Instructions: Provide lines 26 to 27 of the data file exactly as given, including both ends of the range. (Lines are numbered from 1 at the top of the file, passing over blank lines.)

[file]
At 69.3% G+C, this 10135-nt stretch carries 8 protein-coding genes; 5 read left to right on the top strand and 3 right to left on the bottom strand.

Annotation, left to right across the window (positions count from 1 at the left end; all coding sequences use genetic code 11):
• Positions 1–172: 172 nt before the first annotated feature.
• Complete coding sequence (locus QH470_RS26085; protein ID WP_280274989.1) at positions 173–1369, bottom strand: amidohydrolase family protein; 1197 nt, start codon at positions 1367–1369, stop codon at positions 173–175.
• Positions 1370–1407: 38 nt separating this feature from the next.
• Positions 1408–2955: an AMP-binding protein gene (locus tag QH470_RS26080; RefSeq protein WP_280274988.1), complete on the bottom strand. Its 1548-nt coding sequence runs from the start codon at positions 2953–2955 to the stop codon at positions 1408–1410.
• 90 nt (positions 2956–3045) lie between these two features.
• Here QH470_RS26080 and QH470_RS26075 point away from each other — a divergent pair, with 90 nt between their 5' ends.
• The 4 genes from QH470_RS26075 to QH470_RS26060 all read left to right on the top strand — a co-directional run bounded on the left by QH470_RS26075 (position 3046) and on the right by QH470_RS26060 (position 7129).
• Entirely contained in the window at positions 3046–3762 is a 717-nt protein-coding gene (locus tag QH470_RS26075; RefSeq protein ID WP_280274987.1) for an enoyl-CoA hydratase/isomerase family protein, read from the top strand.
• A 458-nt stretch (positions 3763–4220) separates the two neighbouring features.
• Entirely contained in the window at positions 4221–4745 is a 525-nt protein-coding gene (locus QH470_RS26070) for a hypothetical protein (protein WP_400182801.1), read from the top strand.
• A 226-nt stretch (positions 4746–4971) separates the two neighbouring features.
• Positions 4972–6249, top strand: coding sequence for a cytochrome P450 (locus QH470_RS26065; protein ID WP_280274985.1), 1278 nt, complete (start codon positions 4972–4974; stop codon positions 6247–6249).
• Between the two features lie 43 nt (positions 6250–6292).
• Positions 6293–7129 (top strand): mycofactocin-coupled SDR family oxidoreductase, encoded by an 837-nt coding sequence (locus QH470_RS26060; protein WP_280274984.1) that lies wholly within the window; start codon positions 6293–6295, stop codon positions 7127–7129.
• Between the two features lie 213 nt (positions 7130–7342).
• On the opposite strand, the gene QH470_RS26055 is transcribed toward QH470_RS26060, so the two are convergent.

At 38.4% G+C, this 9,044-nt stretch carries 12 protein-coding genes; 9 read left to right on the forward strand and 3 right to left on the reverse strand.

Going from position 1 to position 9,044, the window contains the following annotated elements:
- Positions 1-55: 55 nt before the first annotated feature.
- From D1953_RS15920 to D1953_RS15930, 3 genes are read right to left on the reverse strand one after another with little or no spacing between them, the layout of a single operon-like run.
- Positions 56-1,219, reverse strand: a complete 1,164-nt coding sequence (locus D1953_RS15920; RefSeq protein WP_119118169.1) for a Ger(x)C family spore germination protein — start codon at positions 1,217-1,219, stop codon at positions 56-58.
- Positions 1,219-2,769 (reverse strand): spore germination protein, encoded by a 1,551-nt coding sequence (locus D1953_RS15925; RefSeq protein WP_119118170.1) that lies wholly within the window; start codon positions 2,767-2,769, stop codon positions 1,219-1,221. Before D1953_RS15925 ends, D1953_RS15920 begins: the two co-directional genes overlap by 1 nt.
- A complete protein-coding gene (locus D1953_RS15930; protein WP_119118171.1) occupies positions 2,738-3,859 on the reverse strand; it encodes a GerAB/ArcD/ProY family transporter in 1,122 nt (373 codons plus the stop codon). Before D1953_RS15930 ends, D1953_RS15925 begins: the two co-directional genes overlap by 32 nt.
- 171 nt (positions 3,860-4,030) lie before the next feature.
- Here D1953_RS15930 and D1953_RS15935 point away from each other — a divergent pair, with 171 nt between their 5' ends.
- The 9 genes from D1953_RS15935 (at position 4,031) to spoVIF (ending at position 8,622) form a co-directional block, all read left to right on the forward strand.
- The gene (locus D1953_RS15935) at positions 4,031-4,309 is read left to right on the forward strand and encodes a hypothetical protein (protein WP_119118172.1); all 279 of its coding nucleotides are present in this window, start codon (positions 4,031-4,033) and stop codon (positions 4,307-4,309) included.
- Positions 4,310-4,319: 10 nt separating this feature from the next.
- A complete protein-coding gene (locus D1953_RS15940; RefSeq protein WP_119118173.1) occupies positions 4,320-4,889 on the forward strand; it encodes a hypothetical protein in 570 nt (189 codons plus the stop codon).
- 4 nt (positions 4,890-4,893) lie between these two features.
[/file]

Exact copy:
- 171 nt (positions 3,860-4,030) lie before the next feature.
- Here D1953_RS15930 and D1953_RS15935 point away from each other — a divergent pair, with 171 nt between their 5' ends.